Unlike many professionally trained welding artists, however, Ownby is self taught. His most recent project of an American bald eagle is so authentic in its detail and appearance that it is hard to imagine such raw talent existing without any training, and yet, the Cleveland resident credits his abilities to being blessed by the greatest Artist of all — God.
“I have been doing art since childhood. When I was 6 or 7 I noticed I was able to draw pretty good,” Ownby said. “Over the years I have tried to get better and hone my skills. I’ve tried different mediums — pastels, charcoal, oil — creating murals, drawings, pictures and sculptures, among other things.”
His father, Donnie, was also a gifted artist, according to Ownby, who said both parents encouraged him as much as they could, although their lifestyle was focused more on dairy farming. But his skill as an artist and craftsman would not be denied. Inspired by the desire to create something unique for his wife, Ownby set out to do something he had never done before in December 2006.
“I was wanting to make something special for my wife that she couldn’t buy,” he said. “I saw some scrap metal lying around and said, ‘Maybe I could try this.’ I drew out an idea of what a dolphin would look like, cut it out and started hammering on it. The end result is this dolphin — my first project. About a year later, I wanted to make something for myself. I’ve always liked dragons. So I started developing that. In November 2008, I started working on the head of a dragon. Then I started the heating process and hammering on the body, the arms and the legs.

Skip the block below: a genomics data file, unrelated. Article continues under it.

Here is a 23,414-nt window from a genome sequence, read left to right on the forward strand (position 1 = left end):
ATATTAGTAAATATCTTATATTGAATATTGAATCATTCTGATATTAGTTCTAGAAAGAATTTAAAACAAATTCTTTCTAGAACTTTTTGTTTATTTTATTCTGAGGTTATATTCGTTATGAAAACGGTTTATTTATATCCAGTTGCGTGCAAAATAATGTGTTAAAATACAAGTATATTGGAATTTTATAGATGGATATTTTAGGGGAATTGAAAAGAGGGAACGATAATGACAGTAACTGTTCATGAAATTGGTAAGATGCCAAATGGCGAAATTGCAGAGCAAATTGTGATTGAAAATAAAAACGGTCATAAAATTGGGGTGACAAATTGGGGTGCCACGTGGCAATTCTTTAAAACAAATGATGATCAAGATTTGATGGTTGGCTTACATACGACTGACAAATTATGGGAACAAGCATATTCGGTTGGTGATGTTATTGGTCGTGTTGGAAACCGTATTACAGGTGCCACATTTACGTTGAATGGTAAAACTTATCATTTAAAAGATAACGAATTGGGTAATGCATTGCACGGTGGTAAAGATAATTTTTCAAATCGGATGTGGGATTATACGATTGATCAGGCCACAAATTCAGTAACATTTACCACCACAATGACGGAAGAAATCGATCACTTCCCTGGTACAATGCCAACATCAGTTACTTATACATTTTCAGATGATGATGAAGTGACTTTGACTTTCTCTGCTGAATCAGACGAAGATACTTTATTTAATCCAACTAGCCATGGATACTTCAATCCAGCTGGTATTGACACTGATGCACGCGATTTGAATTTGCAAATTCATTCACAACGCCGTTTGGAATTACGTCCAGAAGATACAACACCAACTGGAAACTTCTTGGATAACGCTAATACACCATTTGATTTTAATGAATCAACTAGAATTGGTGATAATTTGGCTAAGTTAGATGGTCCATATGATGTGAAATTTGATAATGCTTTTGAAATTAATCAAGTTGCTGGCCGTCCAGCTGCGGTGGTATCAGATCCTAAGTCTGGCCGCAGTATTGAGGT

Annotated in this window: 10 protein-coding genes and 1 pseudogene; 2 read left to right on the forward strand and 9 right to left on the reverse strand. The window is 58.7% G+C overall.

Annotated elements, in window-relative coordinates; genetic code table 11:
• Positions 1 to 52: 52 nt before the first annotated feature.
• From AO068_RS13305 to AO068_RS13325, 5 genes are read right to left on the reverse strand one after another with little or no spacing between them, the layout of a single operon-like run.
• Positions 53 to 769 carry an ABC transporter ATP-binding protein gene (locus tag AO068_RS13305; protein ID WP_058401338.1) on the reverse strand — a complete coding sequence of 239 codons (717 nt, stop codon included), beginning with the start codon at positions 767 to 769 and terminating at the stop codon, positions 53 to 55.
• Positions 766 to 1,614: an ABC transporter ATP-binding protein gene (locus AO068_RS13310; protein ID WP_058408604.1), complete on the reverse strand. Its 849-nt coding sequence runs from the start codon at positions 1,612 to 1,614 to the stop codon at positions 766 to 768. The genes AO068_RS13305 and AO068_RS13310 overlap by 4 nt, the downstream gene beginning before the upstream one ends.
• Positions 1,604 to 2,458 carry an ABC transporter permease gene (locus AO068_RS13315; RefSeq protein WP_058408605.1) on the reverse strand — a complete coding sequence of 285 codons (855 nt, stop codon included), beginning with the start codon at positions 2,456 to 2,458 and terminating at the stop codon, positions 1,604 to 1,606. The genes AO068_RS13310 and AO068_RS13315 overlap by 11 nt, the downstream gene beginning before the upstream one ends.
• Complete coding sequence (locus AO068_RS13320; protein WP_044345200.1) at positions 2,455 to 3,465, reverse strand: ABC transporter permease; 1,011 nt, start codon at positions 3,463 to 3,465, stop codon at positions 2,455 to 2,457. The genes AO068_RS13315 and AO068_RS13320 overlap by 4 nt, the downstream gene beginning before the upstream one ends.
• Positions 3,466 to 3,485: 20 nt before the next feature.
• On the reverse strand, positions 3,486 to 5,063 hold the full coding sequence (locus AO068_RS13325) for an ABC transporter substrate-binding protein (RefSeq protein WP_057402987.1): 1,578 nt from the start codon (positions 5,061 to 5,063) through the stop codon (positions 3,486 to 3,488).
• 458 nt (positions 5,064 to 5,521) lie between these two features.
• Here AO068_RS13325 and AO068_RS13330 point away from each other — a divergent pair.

“Since that time I have created a variety of sculptures. They range from a small giraffe head to a dragon with a 5-foot wingspan.”
The dragon, weighing some 80 pounds, is constructed from recycled steel, according to Ownby. Each section was heated, hammered and welded to the correct contour. The project took more than 400 hours to complete. Ownby said he sold it to Smokey Mountain Harley Davidson in Maryville.
His finished project of a pouncing American bald eagle has over 1,800 individual feathers and a wing span of 4 feet. It has already been purchased. Ownby said most of his projects are made from recycled materials.
He explained, “The finished projects are sprayed with a urethane clear coat to help preserve the finish while still allowing the metal to show. I enjoy sculptures because it allows me to make my visions into something tangible for others to experience. I can create just about anything you can imagine.”
The self-taught welding artist is currently working on a metal skull and an 18 inch sunflower, and is ready to take orders, adding that his prices are based on size and the amount of detail requested.
According to www.gowelding.org, the earliest examples of welding are of welded gold boxes belonging to the Bronze Age.
“The Egyptians also learned the art of welding. Several of their iron tools were made by welding. During the Middle Ages, a set of specialized workmen called blacksmiths came to the fore. Blacksmiths of the Middle Ages welded various types of iron tools by hammering. The welding methods remained more or less unchanged until the dawn of the 19th century.”
However, welding has become a more common technique in the art world. For the average person, sculptural welding requires extensive knowledge and skill, because it involves welding materials of different shapes and colors into intricate designs. Ownby said he is thankful to God for his unique gift and would love to make the art of sculpture welding a full-time career.
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